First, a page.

Data from the in-depth interviews will be analysed using thematic analysis. The rationale behind the selection of this method is the fact that the method allows the researcher to gain insight as well as knowledge from collecting data on a specific subject (Peck et al., 2015). The use of this method allows the researcher to develop superior comprehension of the participants and situations they are researching (Vaismoradi et al. 2013). Considering the focus of this research is on gaining insight into the services provided by the occupational therapists and the level of quality in Saudi Arabia, the method presents the best strategy for analysing and understanding the intended issues. As such, the researcher will apply the method in identifying the emerging themes from the interview data.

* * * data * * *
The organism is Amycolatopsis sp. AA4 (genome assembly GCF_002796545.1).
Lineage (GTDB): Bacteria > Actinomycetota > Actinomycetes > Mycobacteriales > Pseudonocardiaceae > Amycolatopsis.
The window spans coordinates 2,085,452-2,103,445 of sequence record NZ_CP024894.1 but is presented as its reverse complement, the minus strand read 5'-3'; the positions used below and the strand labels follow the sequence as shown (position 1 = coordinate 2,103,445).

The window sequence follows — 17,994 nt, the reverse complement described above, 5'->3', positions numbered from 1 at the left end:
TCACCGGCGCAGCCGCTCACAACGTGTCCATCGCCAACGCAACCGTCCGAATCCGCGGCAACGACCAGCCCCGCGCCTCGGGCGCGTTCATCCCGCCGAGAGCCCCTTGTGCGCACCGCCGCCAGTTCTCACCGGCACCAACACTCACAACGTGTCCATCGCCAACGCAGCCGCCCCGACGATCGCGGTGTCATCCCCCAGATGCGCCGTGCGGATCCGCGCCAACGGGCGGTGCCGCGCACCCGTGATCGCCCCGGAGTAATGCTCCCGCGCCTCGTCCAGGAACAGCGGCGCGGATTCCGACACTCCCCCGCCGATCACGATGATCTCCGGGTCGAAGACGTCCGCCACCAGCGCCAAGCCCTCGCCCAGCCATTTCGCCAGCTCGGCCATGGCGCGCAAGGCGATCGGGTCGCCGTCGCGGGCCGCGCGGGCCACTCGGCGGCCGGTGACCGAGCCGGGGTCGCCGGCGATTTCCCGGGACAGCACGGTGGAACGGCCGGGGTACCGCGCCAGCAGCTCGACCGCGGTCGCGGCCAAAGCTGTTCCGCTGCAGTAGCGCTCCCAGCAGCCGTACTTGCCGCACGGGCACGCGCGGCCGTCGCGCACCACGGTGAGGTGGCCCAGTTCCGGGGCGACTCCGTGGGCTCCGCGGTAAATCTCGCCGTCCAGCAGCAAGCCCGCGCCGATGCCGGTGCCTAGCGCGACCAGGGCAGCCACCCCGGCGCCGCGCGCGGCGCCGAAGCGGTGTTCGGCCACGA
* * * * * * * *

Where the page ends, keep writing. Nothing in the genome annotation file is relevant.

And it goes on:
After transcribing the audio files, the researcher will identify the arising themes inductively using coding. Further, the researcher will compare to check if the data obtained is consistent with the research questions in this proposal and that it provides sufficient information. Finally, the identified themes from the implicit and explicit data will be presented in tables for interpretation and discussion.
The pilot study will interview three respondents to assess the effectiveness of the interview in collecting appropriate data (phenomenological qualitative approach will be used). Open-ended questions will be preselected for the interview (Gerrish and Lacey 2010; Cormack 2014). The pilot study will also be used to evaluate any issues that may affect the success of the main study, ensuring that measures are incorporated to address any emergent issues (Arain et al. 2010).